Wednesday 28th July, 2010
Philip Sudworth poses this question in a recent post on the PCN Britain discussion forum. He raises the question in connection with a passage from William Barclay’s commentary on Matthew 9 16-17. The quote and Philip’s footnote is reproduced below. To respond please go to http://www.pcnbritain.org.uk/index.php/forums/viewthread/27/
New Wine – William Barclay’s Commentary on Matthew 9:16-17
“No-one, said Jesus, tries to put new wine into old wine-skins. To put this into modern terms: our minds must be elastic enough to receive and contain new ideas. The history of progress is the history of overcoming the prejudices of the shut mind. Every new idea has had to fight for its existence against the instinctive opposition of the human mind. The motor car, the railway train, the aeroplane were in the beginning regarded with suspicion. Simpson had to fight to introduce chloroform, and Lister had to struggle to introduce antiseptics into the work of the doctor and surgeon. Copernicus was compelled to retract his statement that the earth went round the sun, and not the sun round the earth. Even Jonas Hanway who brought the umbrella to this country had to suffer a barrage of missiles and insults when he first walked down the street with an umbrella.
“Within the church this resentment of the new is chronic, and the attempt to pour new things into old moulds is almost universal. We attempt to pour the activities of a modern congregation into an ancient church building that was never meant for them. We attempt to pour the truth of new discoveries into creeds which are based on Greek metaphysics. We attempt to pour modern instruction into outworn language which cannot express it. It may be that we would do well to remember that when any living thing stops growing, it starts dying. It may be that we need to pray that God would deliver us from the shut mind and give us the open mind.
“Viscount Samuel was born in 1870 and he begins his autobiography with a description of the London of his childhood. ‘We had no cars or buses or tube trains; there were no bicycles – except the high penny-farthings; there were no electric light or telephones; no cinemas or broadcasts.’ We are living in a changing and an expanding and a growing world. These verses are Jesus’ warning that the church dare not be the only institution which still lives in the past.”
William Barclay wrote this commentary in 1956, over 50 years ago. Just think how much society, our awareness of the world around us, our use of technology and our knowledge of the vastness and complexity of the universe have all changed in the five decades since then - and how little the church has changed. In the early days of the car, a law was passed in 1865 that a man had to walk 55 metres in front of a car with a red flag and the speed restriction in towns was 2 mph. What’s the equivalent of the Red Flag Act within the church?
Tuesday 20th July, 2010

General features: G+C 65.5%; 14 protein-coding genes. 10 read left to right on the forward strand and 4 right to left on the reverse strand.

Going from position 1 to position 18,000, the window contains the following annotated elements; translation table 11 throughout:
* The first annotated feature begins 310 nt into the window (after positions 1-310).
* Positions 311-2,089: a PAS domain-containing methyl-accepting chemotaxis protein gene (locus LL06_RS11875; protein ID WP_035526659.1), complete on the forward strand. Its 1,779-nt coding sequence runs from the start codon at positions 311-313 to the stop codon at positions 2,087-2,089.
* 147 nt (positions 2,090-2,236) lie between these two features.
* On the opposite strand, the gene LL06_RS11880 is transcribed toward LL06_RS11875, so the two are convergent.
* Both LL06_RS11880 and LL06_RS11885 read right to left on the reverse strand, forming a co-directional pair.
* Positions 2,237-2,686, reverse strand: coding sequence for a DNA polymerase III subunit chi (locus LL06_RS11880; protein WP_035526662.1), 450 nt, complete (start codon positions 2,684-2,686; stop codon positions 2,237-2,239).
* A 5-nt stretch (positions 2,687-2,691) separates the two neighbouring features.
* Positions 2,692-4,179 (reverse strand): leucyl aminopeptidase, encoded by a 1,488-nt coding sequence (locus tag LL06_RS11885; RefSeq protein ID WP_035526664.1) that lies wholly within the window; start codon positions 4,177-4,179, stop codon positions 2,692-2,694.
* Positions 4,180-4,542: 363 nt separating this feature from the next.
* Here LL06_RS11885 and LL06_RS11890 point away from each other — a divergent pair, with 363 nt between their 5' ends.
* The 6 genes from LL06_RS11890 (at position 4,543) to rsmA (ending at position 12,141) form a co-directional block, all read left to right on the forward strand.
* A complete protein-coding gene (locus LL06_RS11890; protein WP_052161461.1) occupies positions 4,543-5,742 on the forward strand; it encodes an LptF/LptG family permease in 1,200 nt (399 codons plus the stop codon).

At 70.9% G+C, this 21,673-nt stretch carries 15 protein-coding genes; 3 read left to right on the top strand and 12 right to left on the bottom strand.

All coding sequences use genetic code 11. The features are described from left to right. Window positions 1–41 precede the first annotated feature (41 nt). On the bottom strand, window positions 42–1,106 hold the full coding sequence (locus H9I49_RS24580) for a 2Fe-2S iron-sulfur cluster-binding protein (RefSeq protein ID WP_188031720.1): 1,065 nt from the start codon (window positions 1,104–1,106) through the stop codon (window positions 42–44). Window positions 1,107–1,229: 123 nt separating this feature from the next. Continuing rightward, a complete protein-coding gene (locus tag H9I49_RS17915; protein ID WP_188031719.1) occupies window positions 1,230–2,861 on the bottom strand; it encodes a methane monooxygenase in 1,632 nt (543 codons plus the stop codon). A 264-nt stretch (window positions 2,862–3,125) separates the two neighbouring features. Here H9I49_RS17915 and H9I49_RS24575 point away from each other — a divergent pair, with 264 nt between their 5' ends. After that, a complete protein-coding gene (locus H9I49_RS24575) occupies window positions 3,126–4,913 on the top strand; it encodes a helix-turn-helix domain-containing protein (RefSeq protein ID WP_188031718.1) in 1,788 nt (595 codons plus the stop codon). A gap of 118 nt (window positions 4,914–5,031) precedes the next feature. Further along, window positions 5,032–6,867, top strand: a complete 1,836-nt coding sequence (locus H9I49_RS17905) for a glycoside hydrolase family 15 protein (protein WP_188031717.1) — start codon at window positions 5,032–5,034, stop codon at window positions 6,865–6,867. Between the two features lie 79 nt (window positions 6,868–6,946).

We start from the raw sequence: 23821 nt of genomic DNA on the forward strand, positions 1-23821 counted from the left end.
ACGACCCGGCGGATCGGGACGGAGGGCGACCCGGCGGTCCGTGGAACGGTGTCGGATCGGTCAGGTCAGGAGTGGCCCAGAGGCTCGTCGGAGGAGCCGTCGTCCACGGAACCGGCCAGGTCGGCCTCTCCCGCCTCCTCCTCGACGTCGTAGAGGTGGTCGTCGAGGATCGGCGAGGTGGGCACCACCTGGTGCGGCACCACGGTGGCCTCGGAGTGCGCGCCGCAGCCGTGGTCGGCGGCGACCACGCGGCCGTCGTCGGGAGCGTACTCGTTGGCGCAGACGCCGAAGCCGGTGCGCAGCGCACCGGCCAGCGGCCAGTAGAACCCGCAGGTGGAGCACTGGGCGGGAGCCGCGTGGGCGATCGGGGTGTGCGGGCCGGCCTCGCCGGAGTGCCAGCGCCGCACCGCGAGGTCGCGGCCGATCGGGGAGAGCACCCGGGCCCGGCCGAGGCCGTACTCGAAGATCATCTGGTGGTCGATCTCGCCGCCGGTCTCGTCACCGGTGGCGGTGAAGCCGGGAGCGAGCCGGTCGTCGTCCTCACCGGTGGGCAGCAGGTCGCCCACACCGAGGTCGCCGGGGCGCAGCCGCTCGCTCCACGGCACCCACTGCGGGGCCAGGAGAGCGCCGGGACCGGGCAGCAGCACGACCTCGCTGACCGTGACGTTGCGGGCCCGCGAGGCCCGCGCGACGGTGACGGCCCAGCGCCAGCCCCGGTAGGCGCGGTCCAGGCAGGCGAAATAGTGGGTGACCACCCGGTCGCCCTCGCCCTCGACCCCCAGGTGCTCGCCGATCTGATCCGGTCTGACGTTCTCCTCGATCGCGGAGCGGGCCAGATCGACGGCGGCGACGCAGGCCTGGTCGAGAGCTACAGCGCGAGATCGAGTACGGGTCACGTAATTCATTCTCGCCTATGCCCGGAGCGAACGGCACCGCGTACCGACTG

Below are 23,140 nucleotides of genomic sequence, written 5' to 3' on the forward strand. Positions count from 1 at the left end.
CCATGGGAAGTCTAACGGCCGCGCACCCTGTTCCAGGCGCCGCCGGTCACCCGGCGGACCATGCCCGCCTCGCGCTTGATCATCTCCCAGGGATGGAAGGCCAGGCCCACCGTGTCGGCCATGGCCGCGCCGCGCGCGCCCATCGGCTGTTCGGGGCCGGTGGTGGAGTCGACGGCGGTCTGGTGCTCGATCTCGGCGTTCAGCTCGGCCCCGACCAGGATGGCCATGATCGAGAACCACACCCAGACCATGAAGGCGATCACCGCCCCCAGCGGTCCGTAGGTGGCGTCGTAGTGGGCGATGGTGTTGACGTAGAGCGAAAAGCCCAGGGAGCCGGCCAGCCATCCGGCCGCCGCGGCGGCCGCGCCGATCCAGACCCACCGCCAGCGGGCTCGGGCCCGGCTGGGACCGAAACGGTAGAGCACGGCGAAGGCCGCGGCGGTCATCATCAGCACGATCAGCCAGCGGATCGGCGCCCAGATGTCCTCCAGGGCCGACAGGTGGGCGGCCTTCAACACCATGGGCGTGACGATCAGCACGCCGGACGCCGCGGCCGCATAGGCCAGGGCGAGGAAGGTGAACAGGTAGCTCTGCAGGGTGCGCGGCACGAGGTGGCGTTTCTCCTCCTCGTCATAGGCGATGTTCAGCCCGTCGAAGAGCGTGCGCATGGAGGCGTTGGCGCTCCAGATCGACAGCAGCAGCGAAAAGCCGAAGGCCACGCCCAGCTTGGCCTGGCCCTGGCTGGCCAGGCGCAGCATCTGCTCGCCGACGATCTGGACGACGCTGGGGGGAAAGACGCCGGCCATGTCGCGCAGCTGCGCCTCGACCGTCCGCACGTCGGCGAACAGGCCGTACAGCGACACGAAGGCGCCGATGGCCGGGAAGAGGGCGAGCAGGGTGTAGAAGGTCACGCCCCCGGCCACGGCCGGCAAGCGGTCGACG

PCN Britain’s AGM took place on Saturday 17th July. In his latest letter the chair, John Churcher, highlights the main conclusions.
First of all an enormous thank you to those who managed to get to the AGM held in York on Saturday 17th July. The AGM, chaired by Mary McMahon [Vice Chair of PCN Britain], concluded successfully with two new members elected to the Committee, Angela Smith and Richard Tetlow; Terence Cooper’s co-option was confirmed into full membership of the committee; two members were re-elected for a further three years, Adrian Alker and Philip Goodwin. Since the meeting there has also been an offer from a younger member of PCN Britain to be considered for co-option onto the Committee. We can continue to look forward to the future with much enthusiasm.
Part of the business of the AGM was to consider an addition to the Constitution. Ian McAllister, a member who now advises the Management Committee [MC] on legal issues had commented prior to the meeting that the role of people asked by the MC to provide expert advice, etc. should be more clearly defined. Ian stated that, in the interests of openness and accountability, it is important for members to see how any advice that is recommended for implementation has been subject to a robust discussion by the committee and has been agreed by the committee. The AGM agreed the following addition to the Constitution:
“From time to time the committee may gain advice from suitably qualified and/or experienced individuals in areas where they feel they are insufficiently represented within the membership of the committee to provide such advice. Any recommendations emanating from such advice will be subject to committee approval before any implementation.”
Other business included the approval of the Minutes of the previous AGM held on 24th October 2009; the Annual Report and the Financial Statement [both 1st January to 31st December 2009]; and the re-appointment of Peter Stribblehill as our Independent Examiner. Members of the AGM also voted unanimously to send letters of greetings and thanks to Jill Sandham and Hugh Dawes for their vision, commitment and hard work involved in establishing and developing PCNBritain.
The speaker following the AGM was Dave Tomlinson. Dave is the author of several books including ‘The Post-Evangelical’ and ‘Re-Enchanting Christianity’. Through the 1990s, he led ‘Holy Joes’, an alternative church that met in a pub in South London. Now he is the vicar of St Luke’s church in Holloway, North London. Dave gave us all a stimulating and challenging insight into the topic: “How Churches must Change or Die.” Two particular comments struck a chord with me: the first, “‘church’ should be a verb, not a noun”, and the second, “we need to change just to stand still!”
The AGM was followed by a MC meeting. Details of that meeting will be included in a future email update from me. Best wishes to you all.